Byon February 11, 2008 6:01 PM
The Primaries are almost all complete, and the National Conventions are just around the corner. It looks like the Presidential Campaigning can almost begin in earnest. Time to stop slinging mud within the parties and start flinging it across the aisle. Of course, before that can start, the official candidates need to be selected.
On the Republican side, the nomination almost certainly goes to John McCain. Mitt Romney appeared to be doing well in his campaign, unless you looked at the delegate numbers. Romney simply wasn’t winning enough delegates to stand a chance, which precipitated his decision to drop his race on Thursday of last week. And thank God he did. Had Romney and McCain continued to snipe back and forth at one another about which one is the more conservative, they would have both weakened the position of the eventual winner. Personally, I’m glad it was John McCain. Like Guiliani, my initial favorite, McCain is a career civil servant, having never really been outside of government work, both as a Soldier and as a legislator. I like McCain’s voting record, and like Bush, McCain is a man who really seems to mean what he says. I may not agree with him all the time (though I’ll probably agree with him more than Bush), but sincerity means a lot to me, particularly in elected officials.
Yes, Mike Huckabee is still in the race, but even if all of Romney’s delegates go to Huckabee (likely, though Romney didn’t officially endorse anyone), Huckabee is still just too far behind. Still, Huckabee remaining in the race is potentially a strengthening point for McCain, as it allows him to continue campaigning, though the campaign will be friendlier than it was between McCain and Romney. Romney indicated in his speech where he announced he was backing out of the race, that he was doing it for the good of the party, and I agree with that. Already the Republican Party is facing an American People who distrust the party because they distrust Bush, a distrust that’s been greatly inflated by the media.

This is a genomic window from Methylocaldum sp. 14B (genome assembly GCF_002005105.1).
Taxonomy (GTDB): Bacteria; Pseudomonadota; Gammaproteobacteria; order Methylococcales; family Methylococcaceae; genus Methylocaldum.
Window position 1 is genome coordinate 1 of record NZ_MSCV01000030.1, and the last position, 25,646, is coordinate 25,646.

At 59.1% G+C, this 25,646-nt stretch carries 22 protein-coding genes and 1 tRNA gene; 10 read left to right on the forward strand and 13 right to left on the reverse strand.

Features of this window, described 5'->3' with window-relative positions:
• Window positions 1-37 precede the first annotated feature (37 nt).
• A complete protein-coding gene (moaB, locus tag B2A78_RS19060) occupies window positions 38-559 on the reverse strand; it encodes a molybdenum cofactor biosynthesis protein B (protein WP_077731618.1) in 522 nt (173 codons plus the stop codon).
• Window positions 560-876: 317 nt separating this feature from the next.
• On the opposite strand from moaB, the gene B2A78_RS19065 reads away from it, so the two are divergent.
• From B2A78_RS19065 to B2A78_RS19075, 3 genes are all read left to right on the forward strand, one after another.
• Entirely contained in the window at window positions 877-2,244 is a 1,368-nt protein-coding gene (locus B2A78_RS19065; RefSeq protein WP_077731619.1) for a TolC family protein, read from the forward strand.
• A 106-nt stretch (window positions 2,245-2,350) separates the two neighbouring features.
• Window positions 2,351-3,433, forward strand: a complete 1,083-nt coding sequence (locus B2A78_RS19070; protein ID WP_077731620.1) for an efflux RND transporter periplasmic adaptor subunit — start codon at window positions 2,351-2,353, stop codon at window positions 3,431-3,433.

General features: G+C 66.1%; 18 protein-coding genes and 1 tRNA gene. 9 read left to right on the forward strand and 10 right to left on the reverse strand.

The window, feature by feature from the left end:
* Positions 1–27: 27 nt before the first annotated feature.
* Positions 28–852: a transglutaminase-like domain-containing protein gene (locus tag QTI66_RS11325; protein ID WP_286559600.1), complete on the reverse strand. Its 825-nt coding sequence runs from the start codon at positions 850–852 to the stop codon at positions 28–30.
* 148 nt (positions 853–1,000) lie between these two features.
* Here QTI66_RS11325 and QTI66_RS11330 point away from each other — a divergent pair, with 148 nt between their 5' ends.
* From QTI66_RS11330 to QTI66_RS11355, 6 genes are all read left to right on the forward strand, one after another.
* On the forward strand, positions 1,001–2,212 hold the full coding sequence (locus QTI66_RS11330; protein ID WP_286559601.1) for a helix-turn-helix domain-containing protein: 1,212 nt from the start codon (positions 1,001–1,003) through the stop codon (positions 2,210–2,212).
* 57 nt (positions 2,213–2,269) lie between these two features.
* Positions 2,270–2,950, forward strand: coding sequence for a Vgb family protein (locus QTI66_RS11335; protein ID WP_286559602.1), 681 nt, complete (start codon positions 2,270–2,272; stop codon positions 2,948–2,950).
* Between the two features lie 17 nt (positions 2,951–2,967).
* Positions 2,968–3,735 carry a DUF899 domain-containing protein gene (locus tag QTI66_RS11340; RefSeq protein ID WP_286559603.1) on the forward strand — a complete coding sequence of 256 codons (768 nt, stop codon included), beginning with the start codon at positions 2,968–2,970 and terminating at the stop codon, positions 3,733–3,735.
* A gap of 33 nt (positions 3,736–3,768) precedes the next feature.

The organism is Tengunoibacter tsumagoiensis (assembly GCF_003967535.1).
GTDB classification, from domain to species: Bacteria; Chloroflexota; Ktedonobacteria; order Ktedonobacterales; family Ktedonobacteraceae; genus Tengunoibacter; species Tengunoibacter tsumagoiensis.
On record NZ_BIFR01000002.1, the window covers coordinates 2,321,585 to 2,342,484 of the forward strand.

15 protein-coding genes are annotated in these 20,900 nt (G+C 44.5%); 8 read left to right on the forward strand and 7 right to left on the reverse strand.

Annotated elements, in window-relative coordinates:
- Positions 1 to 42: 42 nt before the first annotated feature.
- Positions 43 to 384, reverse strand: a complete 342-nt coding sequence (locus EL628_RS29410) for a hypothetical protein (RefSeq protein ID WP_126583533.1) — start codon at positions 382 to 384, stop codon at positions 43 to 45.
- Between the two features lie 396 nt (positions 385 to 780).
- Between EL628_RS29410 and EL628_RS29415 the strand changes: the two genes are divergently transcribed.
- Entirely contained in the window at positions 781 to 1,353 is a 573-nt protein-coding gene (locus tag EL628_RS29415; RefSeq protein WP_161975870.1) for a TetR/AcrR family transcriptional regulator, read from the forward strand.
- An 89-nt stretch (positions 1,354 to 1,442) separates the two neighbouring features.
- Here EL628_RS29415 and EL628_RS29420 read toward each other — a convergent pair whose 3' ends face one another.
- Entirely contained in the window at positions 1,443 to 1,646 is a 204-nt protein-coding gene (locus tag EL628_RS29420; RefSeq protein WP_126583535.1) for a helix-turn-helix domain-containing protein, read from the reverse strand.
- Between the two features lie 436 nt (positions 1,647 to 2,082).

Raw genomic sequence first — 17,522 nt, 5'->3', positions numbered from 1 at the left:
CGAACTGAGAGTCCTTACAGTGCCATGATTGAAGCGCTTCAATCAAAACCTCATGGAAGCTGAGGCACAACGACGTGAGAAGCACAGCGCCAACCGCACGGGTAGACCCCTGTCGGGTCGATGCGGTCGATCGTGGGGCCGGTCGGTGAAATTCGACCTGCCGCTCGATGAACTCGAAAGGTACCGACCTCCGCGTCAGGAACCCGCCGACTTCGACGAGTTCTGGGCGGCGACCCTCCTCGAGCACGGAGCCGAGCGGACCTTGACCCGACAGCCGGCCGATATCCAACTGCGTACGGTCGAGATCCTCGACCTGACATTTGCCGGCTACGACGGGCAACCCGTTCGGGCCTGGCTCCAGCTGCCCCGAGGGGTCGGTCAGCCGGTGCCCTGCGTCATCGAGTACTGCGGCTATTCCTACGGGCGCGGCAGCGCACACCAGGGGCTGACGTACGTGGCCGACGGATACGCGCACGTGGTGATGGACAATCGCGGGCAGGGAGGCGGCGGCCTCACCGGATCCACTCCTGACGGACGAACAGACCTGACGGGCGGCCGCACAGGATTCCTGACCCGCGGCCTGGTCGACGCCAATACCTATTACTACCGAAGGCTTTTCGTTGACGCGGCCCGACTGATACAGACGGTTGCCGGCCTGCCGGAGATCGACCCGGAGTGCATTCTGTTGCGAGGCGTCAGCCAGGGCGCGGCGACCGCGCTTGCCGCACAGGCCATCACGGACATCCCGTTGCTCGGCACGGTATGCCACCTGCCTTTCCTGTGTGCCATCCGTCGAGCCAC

On the Democrat side of the Aisle, things are less clear. The race is down to Hillary Clinton and Barack Obama, the two candidates that the race was really between since the beginning. Currently, Clinton is carrying a few more delegates than Obama, but not all the votes are in just yet. To be honest, I don’t want to live in a country with either of these people as President. I’m not threatening to expatriate, because I won’t do that either, but both of these candidates scare me a bit individually. Of the two, however, I’d vastly prefer Obama.
Clinton has taken for more money than Obama from Political Action Committees. PAC contributions tend to come with strings attached. Expectations of pushing legislation to benefit that PAC. Now, I need to be fair to Clinton, my guy, McCain, has accepted numbers of dollars from PACs similar to Clinton’s, and far exceeding those of Romney and Guiliani. I suppose my distrust of PACs comes from my distrust of Lobbyists in general, and my feeling that Lobbyists have largely destroyed the sanctity of office that our legislators once held. Ultimately, though, Obama’s ability to have nearly matched Clinton dollar for dollar in fund raising, while accepting marginal amounts of PAC money, is really impressive.